A young man with short straight black hair, wearing a black sweater, points to a whiteboard to explain a process to his colleague in a gray shirt and beard.

Inside Google: How a Math Teacher Landed at the Tech Giant

Before he started working at Google, Charles Lai (Dallas-Fort Worth ’11) taught middle school math with Teach For America.
Tuesday, April 5, 2016

Charles Lai (Dallas-Fort Worth ’11) always had an interest in teaching. As a high school student in Dallas, he participated in an early childhood development program that offered him the opportunity to be a teaching assistant, an experience he describes as “a little appetizer for the world of education.”

But in college at The University of Texas at Austin, Charles pursued business and by graduation he had a job offer from Google. He ultimately deferred the offer to join Teach For America and give back to the community where he grew up.

His first year as a corps member, as a middle school math teacher in the Dallas Independent School District, Charles knew that he would be pushed to his limit. He taught sixth grade, but the next year he was moved to seventh grade, offering him a perspective of his students’ achievements—and his own—that many teachers aren’t afforded the opportunity to enjoy. 

“In one year you can see a lot of growth,” Charles admits. “But having the opportunity to have many of the same students for such an extended period of time was really beneficial. I knew what their struggles were and that helped me connect with them.”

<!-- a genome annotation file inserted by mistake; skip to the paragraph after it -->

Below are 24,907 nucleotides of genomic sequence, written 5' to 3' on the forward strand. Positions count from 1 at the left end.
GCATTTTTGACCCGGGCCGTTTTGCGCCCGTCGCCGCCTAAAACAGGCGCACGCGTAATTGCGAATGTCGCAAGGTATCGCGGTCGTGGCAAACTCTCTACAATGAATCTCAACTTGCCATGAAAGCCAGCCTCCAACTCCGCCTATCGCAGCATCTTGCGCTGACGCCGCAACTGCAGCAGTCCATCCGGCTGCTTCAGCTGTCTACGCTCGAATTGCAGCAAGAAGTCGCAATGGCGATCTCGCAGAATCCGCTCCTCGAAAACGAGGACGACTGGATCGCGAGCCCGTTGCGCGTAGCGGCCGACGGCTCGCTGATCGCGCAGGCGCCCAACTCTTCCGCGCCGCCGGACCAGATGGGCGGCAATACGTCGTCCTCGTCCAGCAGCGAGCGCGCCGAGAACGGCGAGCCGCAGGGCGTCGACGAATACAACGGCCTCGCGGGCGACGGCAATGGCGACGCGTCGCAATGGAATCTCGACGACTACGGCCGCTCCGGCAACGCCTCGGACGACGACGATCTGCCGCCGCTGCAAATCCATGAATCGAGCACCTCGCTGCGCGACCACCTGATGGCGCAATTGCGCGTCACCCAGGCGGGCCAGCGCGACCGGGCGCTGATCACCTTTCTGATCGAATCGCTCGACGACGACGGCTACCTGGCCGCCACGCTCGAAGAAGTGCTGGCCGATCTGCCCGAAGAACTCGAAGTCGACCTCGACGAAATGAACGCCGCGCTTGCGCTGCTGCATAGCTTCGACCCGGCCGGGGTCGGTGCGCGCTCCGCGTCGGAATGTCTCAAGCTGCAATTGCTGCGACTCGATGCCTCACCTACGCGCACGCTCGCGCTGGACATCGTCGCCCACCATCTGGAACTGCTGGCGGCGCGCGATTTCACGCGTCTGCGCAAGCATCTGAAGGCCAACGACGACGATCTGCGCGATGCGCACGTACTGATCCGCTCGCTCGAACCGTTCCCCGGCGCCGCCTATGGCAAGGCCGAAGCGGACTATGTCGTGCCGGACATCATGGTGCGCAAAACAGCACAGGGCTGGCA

Charles also describes a supportive, collaborative environment among other corps members in his region as well as with the veteran teachers at his school. “The other first-year teachers were also math teachers so we really bonded and took on the challenge as a team,” he says. “The relationships you build through TFA are hard to forget.”

Charles Lai

Now working in the Consumer Operations department at Google, Charles is employing many of the lessons he learned as a teacher in his role educating consumers about Google products and training colleagues on how to use Google tools and platforms.

“The whole concept of having to create a curriculum and the actual act of teaching, it’s all very similar to my current position,” Charles says. “It’s teaching something people have never seen before. They’re brand new to the subject. It’s like when I was teaching students who had never seen multiplying fractions before.”

The role Charles assumed at Google relies heavily on him being able to help people and educate users, and without his experience leading a middle school classroom, he doesn’t believe he would be entrusted with the responsibility he has now.

“You may not think there are a lot of directly transferable skills from teaching to a corporate job at Google, but there really are,” Charles says. “There’s time management, a lot of planning and leadership—all those skills you learn as a teacher come into play.”

He adds: “My time in the classroom gave me opportunities I might not have had otherwise. Though the experience was very humbling, without it, I wouldn’t have the confidence I have now.”

Ready to make a difference like Charles? Apply to Teach For America, and awaken kids' potential and your own. 


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